By Andrew Grover | Expert Advice
Finding and choosing a massage therapist can be confusing because each person’s needs are unique and each massage therapist is unique.
Just like seeking out any other professional service, we do research, get referrals, try them out and if it’s not a fit, we try someone else. How many hair stylists, counselors, or doctors have you seen and tried over the years until you found the right fit? Try a few different therapists and types of massage. It is important to develop a working relationship with a massage therapist and it may take a few sessions to get an idea of what their work is really like.
There are a variety of factors that play into whether a particular massage therapist is right for you or not. Here are some things to think about when searching for the best massage therapist for you:
1. Know what your needs are: Think about what your goals are for your massage session. Think about what you need — relaxation massage, relief from pain, an injury or disease, injury prevention work, athletic performance enhancement, or general health and well-being.
2. Training: You should always look for a massage therapist who is professionally licensed. Licensed Massage Therapists in California should have a minimum of 500 hours of training from a reputable, accredited school. Also, ask if a therapist is nationally certified by the National Certification Board for Therapeutic Massage and Bodywork (NCBTMB). If so, he or she has at least 500 hours of training from an accredited school and has passed a written exam.
3. Skill: A few key questions can help you get an idea of the massage therapist’s skill level and style before you book an appointment.
- What style or techniques they use and are trained in
- What is their philosophy of care
- Years in practice
- Specialty areas or experience with particular conditions
- What kind of training and advanced certifications might they have
4. Communication: One of the key factors in being sure you get what you want from your massage session is communication. How does the Massage Therapist know what you like or don’t like, if you don’t tell them. As intuitive as practitioners may be, they may not be good at mind reading. Also, before the session, be sure and communicate the areas that are bothering you, where you would like focus, and what your goals are for the session. And don’t be afraid to speak up during the session if you need.
Likewise, a good professional Massage Therapist should ask you what your needs are and adapt within their abilities to ensure you are getting the right session for you. In addition, the therapist should communicate with you occasionally throughout the massage to make sure you are comfortable and receiving the bodywork you want. If you want a little deeper or a little lighter don’t hesitate to let your therapist know. Often times, when a therapist “checks-in” with a client during a treatment and asks “How’s the pressure?” The typical response is “Fine,” even if it’s not. I promise, you won’t hurt anyone’s feelings by asking for what you want. “I could use a little more pressure,” for instance. And if it’s something the therapist isn’t capable of or can’t do, they’ll tell you.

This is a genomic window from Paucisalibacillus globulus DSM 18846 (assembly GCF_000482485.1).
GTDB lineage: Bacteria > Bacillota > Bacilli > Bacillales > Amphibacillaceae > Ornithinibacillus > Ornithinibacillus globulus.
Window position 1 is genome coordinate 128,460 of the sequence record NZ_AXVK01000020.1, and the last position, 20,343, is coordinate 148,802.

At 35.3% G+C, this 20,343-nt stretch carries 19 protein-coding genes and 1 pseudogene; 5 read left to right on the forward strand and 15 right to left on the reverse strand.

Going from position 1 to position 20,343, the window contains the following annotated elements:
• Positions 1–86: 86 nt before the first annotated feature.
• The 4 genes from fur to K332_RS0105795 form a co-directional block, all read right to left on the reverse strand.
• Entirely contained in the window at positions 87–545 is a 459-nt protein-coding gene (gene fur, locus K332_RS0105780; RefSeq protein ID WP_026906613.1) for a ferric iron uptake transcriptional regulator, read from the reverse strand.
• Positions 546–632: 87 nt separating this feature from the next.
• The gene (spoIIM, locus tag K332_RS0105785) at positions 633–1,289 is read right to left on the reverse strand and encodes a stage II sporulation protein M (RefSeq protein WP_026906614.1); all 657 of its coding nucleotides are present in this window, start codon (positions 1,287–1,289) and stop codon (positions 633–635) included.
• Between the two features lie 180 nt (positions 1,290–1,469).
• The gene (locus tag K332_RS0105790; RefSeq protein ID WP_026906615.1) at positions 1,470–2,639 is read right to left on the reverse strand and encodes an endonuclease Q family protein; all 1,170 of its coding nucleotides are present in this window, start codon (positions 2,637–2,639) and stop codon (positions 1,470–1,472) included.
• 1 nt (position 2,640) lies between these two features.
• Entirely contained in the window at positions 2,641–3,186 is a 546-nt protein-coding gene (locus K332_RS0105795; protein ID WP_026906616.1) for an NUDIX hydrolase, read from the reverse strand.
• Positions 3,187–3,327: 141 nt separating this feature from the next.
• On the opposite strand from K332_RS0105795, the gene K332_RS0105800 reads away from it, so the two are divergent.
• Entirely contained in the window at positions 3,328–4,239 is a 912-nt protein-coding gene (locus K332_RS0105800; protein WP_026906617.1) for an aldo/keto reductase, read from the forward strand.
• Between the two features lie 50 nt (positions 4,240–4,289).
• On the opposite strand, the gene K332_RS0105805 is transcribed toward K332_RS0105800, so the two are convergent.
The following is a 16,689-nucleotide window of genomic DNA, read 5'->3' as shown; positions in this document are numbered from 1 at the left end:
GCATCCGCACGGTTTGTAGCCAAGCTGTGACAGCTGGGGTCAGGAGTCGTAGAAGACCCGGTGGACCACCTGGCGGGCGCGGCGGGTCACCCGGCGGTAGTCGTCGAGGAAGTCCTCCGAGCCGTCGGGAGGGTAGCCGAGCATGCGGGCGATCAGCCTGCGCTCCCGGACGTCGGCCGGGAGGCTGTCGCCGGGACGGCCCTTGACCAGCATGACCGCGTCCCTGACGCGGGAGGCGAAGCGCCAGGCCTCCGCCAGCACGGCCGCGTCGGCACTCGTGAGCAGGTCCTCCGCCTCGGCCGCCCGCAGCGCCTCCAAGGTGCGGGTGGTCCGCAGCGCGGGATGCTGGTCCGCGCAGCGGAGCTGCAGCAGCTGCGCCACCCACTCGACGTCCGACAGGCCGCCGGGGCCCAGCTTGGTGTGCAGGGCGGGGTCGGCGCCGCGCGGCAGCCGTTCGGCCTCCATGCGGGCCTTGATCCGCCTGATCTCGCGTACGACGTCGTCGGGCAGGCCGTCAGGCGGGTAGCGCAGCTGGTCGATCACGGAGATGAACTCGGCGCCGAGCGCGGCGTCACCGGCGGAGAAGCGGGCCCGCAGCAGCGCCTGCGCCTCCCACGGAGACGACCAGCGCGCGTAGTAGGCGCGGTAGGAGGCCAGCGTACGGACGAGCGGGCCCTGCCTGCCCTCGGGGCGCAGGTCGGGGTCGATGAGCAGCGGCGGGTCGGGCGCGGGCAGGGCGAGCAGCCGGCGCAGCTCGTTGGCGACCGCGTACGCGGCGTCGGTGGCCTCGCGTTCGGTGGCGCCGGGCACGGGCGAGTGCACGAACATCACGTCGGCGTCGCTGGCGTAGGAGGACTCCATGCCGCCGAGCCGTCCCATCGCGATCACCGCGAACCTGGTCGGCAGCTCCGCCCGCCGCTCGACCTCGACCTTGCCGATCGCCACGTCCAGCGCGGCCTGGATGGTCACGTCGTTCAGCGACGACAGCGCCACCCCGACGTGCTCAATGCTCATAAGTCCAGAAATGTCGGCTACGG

5. Personal Connection: Healthy touch can be quite intimate (in a non-sexual way of course) and client’s put a great deal of trust in their practitioners to take care of their bodies appropriately. Sometimes it comes down to your comfort level, rapport, and connection with a particular massage therapist.
Just because you didn’t like a particular practitioner’s massage doesn’t mean someone else doesn’t think they are the best. Touch is very subjective, everybody likes to be touched differently and different people want different techniques or types of touch in their massage. Some like deep pressure, some like light pressure, some like stretching incorporated, etc. The main thing is to first be sure you’re working with professionals who have skill and training to practice appropriately.
The bottom line is this, true Massage Therapists are professionals, and great ones are trained and experienced in how the body works as well as the application of appropriate techniques. They will listen actively, make suggestions or recommendations as appropriate, and strive to give you the best session they can for your needs. Sometimes, it’s simply not a good fit, so you find someone that is.
If you would like more information, visit us at our website: bodhibodhi.com or call us 619-274-2744. We are located on Fourth Avenue in Hillcrest.